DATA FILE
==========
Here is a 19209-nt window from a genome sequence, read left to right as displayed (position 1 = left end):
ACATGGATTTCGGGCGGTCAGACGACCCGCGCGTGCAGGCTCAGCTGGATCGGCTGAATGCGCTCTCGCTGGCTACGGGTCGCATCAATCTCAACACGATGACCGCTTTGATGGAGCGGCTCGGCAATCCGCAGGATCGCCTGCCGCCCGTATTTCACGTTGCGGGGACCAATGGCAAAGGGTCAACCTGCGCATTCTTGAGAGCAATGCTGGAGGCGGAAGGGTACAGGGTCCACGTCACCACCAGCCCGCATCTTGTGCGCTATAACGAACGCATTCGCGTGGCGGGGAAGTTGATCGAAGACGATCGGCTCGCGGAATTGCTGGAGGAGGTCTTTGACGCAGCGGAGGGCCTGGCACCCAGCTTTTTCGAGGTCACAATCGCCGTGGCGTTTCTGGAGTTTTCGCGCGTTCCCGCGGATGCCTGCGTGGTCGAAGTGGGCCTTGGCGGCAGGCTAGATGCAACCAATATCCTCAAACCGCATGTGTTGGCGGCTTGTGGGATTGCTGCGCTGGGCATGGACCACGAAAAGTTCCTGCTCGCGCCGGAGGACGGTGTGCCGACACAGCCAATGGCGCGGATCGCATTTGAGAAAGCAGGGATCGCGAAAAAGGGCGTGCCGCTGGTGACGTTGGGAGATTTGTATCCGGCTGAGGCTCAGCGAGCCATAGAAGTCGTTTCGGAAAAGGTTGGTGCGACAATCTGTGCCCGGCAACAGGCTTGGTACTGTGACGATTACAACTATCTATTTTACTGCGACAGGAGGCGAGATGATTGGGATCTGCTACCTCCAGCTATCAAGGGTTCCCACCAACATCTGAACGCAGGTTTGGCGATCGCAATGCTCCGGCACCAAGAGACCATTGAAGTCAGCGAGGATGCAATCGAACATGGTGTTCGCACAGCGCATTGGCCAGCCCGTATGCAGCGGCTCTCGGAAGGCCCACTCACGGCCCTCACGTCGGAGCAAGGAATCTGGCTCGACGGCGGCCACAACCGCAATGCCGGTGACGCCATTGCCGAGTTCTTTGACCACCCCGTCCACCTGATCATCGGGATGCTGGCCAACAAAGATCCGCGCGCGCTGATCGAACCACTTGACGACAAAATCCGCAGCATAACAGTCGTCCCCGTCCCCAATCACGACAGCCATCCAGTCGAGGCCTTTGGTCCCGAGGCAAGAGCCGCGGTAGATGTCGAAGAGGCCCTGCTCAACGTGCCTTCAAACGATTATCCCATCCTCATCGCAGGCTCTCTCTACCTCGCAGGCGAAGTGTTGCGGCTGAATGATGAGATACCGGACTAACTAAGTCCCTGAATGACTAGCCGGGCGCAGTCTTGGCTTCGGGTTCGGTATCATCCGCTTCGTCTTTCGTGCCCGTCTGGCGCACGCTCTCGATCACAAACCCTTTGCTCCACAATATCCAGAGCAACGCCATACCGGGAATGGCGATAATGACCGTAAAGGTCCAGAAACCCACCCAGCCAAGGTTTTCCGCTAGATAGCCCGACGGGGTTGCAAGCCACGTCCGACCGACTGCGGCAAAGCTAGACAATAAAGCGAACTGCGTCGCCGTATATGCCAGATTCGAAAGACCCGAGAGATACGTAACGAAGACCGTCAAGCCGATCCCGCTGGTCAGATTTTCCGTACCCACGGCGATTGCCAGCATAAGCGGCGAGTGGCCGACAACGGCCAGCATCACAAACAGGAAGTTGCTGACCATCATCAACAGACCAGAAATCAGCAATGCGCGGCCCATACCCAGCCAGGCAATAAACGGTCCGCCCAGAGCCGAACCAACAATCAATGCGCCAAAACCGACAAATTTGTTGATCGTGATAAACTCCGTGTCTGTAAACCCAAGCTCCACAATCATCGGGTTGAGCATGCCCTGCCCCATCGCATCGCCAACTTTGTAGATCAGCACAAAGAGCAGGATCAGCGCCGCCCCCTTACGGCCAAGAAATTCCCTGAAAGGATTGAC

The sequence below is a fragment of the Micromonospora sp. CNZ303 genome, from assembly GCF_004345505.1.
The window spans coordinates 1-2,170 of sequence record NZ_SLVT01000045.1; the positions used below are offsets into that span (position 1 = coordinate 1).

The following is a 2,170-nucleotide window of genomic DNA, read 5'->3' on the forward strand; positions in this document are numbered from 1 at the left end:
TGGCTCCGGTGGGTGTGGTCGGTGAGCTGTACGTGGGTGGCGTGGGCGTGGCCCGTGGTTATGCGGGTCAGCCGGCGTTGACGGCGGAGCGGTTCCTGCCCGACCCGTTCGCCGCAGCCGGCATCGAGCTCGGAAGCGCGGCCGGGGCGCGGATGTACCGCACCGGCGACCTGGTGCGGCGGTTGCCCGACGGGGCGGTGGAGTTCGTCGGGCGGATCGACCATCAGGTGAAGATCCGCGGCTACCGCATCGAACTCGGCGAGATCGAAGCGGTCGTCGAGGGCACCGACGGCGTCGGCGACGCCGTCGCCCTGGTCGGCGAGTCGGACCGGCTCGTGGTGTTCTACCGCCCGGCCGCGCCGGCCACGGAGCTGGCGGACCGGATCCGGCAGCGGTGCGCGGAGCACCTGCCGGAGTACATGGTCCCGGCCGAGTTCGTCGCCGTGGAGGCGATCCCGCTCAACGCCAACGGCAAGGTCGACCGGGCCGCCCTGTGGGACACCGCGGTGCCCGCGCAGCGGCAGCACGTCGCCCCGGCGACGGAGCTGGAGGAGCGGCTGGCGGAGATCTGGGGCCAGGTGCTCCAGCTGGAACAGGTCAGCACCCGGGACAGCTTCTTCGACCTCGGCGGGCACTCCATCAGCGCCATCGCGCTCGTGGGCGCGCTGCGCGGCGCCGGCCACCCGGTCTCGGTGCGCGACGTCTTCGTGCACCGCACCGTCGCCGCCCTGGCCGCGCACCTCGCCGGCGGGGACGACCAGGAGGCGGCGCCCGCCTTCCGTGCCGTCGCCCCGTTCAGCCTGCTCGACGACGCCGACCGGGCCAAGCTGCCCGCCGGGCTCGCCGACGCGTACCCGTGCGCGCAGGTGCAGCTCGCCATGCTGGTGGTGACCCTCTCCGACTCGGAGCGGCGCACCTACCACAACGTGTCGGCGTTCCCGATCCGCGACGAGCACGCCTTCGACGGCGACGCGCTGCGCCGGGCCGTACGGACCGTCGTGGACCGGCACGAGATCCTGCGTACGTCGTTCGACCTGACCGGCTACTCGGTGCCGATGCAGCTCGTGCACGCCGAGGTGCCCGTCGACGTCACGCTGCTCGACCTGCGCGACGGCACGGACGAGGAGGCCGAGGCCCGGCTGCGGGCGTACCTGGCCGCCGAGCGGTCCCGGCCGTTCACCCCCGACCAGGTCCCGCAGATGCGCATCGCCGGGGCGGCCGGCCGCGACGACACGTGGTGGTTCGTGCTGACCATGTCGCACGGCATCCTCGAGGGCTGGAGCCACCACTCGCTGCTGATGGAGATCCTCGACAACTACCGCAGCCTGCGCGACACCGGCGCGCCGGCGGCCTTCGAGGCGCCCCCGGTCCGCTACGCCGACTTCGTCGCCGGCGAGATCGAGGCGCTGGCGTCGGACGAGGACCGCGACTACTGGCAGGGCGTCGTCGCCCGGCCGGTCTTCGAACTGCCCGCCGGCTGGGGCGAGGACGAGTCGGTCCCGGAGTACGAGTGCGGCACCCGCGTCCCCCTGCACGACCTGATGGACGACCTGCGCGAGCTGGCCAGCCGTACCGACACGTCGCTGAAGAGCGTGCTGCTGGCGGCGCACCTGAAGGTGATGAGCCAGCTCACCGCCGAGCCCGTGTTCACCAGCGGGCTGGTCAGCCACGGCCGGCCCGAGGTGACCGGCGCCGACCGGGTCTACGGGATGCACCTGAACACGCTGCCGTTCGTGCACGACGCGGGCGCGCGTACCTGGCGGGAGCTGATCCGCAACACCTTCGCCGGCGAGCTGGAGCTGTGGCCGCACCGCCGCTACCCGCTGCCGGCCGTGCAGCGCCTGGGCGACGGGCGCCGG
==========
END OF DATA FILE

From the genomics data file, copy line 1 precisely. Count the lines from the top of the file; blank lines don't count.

Here is a 19209-nt window from a genome sequence, read left to right as displayed (position 1 = left end):